In addition, there was also at least one 24STS controller who fought during the Battle of Tora Bora and ordered heavy air strikes on Bin Laden while he was hiding in the Tora Bora caves, though they were not ultimately successful. The 24STS controllers worked closely with Delta Force in Afghanistan, their Joint Special Operations Command partner, to great success.

The story of TSgt. John Chapman

Within the 24th Special Tactics Squadron, few names carry the same weight as TSgt. John Chapman. Born in 1965 and a native of Massachusetts, Chapman is considered by some to be one of the most courageous and brave men to ever wear a U.S. Air Force uniform.

In March 2002, Chapman was part of a special forces unit along with several SEAL Team 6 (ST6) operators, who participated in an assault against Al-Qaeda on Afghanistan's Takur Ghar Mountain in the Shahi-Kot Valley. During the assault, a teammate was trapped behind enemy lines, and Chapman and the unit tried to rescue him. Chapman repeatedly put himself in harm's way, taking on the enemy from open positions and drawing fire away from his teammates. Though it's disputed, the Air Force contends that even after ST6 thought he was dead, he managed to continue to fire at the Al-Qaeda fighters for several minutes, saving many of their lives as they escaped. This was despite being wounded in both the upper and lower body, and his actions helped cover a helicopter full of teammates.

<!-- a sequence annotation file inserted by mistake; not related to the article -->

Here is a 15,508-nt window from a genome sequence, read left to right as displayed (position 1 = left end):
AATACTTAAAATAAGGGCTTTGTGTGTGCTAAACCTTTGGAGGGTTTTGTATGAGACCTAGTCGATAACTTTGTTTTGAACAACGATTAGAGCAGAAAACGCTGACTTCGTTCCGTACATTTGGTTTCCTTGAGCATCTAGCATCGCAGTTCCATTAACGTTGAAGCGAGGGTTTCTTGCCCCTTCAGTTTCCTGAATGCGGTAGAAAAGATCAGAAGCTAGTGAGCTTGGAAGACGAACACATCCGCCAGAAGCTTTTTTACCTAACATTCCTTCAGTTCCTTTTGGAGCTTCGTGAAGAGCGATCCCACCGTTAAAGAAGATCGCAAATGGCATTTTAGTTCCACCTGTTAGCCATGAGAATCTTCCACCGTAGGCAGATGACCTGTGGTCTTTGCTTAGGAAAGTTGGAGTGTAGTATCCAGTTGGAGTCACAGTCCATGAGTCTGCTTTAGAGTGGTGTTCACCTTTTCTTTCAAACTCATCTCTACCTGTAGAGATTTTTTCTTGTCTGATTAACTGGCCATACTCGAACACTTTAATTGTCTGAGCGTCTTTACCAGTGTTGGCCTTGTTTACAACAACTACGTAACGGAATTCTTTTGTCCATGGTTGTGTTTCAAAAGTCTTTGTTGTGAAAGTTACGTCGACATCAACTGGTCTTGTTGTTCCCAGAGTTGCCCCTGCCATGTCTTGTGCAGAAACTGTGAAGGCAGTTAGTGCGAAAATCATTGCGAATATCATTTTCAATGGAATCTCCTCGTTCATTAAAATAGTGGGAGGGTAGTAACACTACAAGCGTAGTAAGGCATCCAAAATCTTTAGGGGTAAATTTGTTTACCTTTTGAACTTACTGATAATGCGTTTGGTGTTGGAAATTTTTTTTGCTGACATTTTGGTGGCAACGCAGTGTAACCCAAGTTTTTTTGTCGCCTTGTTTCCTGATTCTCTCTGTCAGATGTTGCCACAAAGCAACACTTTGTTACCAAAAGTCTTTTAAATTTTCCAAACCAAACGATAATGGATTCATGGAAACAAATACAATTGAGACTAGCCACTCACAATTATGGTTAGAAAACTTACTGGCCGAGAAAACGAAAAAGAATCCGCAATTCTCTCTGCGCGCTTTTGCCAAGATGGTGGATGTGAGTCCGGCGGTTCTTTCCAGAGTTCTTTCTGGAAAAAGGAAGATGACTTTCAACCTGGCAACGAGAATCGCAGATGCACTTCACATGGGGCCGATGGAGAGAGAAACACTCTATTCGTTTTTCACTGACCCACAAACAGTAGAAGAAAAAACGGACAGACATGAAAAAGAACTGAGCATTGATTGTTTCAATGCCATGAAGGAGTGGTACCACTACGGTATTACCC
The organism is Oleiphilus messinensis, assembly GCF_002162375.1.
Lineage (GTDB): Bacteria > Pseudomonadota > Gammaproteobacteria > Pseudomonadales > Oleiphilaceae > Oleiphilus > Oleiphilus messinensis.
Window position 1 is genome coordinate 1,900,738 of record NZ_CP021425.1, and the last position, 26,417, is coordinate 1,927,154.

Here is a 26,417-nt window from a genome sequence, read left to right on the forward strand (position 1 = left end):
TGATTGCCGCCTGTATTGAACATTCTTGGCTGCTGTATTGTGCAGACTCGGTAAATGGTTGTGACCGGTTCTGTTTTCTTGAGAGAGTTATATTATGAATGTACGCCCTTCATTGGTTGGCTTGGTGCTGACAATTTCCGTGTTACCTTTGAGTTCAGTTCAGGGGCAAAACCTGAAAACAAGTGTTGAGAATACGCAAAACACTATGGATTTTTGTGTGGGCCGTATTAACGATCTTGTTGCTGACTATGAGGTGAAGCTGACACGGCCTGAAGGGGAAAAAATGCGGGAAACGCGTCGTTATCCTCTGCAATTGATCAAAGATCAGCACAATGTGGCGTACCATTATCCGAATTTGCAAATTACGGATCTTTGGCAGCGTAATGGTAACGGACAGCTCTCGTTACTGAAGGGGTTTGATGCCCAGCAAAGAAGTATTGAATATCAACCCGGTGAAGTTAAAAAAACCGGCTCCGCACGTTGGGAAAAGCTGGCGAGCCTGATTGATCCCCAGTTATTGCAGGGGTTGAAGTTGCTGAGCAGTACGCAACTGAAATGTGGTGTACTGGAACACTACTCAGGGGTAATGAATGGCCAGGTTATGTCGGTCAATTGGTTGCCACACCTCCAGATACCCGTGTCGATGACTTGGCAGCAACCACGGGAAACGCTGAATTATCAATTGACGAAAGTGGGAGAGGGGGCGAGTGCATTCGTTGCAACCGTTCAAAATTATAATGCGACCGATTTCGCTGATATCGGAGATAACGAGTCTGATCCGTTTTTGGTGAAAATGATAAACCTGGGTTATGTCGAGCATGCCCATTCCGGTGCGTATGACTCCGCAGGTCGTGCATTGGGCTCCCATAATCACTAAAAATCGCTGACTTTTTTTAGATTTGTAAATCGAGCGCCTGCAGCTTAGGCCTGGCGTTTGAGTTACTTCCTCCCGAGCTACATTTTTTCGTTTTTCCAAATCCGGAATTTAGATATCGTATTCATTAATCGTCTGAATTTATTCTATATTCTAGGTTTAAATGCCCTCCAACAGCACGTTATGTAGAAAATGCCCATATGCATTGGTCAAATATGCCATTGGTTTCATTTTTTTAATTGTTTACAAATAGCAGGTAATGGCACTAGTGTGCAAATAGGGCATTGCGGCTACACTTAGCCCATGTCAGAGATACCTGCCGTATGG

However, SEAL Team 6 argues that he was already deceased when they tried to escape, though the other possibility of an Al-Qaeda member mistakenly firing at his own team appears much less likely. The Air Force originally gave Chapman the Air Force Cross, making him the first combat controller to earn the award, which was upgraded to the Medal of Honor in 2018 in recognition of his heroics.

A 24STS controller earned one of the first Air Force Combat Action Medals

When the United States Air Force created the Air Force Combat Action Medal (AFCAM) in 2007, one of the inaugural recipients was the former 24th Special Tactics Squadron (24STS) pararescueman CMSGt. Ramon Colon-Lopez (pictured above). Colon-Lopez served with 24STS for seven years from February 1999 until January 2005 as a Special Tactics Element Leader (via the U.S. Air Force). On March 11, 2004, Colon-Lopez was fighting in Afghanistan with the 24STS as part of an Advance Force Operations Team.